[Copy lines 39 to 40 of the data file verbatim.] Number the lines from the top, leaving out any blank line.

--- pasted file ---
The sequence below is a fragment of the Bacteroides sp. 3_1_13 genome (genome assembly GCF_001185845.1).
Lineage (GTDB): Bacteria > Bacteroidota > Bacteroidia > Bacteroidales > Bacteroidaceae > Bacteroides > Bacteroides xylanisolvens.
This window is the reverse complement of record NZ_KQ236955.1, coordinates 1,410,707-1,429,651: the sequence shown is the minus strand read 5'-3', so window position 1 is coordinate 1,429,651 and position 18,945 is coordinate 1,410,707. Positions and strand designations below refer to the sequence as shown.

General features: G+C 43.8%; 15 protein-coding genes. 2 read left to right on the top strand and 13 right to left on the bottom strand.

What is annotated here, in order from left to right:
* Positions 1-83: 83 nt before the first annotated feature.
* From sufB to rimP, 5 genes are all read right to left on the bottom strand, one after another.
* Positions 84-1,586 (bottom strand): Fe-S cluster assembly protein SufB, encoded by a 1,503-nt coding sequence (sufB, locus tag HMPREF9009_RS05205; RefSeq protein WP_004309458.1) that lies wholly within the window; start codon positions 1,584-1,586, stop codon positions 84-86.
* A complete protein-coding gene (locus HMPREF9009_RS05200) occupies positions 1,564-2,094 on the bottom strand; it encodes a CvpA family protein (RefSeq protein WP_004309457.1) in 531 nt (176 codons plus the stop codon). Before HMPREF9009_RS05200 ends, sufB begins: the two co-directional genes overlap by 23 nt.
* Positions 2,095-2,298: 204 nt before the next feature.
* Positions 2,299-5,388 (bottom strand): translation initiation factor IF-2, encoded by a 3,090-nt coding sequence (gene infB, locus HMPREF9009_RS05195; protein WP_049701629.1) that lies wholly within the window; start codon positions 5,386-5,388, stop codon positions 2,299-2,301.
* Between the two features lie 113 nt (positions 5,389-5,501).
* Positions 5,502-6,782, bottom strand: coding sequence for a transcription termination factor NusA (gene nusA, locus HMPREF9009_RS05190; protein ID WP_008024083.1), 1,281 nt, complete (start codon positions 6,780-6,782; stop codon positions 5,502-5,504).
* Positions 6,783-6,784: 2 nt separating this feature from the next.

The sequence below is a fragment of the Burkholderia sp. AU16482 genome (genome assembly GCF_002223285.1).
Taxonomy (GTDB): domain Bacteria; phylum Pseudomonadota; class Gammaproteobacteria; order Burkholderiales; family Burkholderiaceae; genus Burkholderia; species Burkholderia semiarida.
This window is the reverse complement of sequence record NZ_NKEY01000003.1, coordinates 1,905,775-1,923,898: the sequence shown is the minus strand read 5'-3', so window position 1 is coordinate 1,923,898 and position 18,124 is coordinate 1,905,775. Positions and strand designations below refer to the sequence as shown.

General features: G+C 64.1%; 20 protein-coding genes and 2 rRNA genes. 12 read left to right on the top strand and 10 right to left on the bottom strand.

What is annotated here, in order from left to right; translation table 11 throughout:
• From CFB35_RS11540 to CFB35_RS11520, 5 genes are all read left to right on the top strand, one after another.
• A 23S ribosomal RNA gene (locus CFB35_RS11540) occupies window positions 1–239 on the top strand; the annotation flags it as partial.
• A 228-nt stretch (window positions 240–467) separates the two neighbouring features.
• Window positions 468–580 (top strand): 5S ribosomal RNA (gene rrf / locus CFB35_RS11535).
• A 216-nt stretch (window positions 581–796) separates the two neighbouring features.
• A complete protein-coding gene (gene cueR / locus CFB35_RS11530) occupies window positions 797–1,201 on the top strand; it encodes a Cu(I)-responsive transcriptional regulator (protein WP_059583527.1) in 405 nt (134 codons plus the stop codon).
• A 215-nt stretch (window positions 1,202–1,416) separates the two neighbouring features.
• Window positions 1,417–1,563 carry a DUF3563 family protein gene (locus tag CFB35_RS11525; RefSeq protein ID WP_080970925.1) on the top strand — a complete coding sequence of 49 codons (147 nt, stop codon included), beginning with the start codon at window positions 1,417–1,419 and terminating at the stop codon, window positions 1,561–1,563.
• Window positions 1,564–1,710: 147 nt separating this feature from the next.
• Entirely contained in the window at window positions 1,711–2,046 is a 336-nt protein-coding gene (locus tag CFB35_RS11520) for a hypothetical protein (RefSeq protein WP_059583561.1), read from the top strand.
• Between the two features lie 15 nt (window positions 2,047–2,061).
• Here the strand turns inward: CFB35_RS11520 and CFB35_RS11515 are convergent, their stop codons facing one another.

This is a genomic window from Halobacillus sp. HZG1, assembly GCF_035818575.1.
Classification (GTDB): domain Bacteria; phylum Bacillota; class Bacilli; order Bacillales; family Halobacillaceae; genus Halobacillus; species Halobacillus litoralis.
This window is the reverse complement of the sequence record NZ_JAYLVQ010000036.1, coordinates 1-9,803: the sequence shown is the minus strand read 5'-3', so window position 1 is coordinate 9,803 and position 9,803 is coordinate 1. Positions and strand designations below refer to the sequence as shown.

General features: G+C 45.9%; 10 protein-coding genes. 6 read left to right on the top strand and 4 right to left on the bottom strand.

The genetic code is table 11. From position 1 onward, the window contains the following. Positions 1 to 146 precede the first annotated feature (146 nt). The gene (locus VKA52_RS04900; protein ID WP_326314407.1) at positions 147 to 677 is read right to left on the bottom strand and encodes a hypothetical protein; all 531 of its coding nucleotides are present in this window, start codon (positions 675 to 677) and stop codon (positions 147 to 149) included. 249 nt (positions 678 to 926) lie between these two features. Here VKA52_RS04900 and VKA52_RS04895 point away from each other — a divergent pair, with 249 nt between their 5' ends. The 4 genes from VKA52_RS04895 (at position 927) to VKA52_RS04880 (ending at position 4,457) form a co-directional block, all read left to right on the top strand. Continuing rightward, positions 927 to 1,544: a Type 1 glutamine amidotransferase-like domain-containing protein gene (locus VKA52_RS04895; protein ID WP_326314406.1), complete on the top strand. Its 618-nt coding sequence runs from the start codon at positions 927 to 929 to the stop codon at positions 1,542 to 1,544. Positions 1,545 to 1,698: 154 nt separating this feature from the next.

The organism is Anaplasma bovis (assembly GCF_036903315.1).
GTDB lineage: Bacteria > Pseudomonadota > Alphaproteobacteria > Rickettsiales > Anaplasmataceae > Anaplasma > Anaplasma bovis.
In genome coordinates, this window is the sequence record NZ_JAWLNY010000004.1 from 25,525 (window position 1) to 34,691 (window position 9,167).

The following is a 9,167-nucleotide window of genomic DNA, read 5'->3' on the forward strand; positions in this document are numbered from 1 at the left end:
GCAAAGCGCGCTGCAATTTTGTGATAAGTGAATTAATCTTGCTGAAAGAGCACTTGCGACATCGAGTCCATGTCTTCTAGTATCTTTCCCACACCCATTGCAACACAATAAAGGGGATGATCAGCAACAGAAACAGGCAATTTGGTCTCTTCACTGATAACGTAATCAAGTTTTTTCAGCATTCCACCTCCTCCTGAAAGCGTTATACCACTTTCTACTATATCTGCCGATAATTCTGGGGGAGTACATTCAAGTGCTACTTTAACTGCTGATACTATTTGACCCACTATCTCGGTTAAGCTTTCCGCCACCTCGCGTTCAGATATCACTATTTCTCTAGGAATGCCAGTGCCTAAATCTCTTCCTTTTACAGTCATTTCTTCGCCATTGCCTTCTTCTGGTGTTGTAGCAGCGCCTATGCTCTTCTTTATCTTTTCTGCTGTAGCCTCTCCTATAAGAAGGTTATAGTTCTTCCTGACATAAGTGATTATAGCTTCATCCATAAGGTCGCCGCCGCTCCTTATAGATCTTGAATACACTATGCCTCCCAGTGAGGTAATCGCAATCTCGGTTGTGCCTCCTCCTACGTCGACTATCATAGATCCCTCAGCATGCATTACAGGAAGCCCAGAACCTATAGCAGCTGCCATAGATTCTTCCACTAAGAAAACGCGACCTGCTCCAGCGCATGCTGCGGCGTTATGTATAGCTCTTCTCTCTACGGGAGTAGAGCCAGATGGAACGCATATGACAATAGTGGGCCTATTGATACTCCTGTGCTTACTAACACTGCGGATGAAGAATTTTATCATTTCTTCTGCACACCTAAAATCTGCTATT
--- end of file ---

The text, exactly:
In genome coordinates, this window is the sequence record NZ_JAWLNY010000004.1 from 25,525 (window position 1) to 34,691 (window position 9,167).

The following is a 9,167-nucleotide window of genomic DNA, read 5'->3' on the forward strand; positions in this document are numbered from 1 at the left end: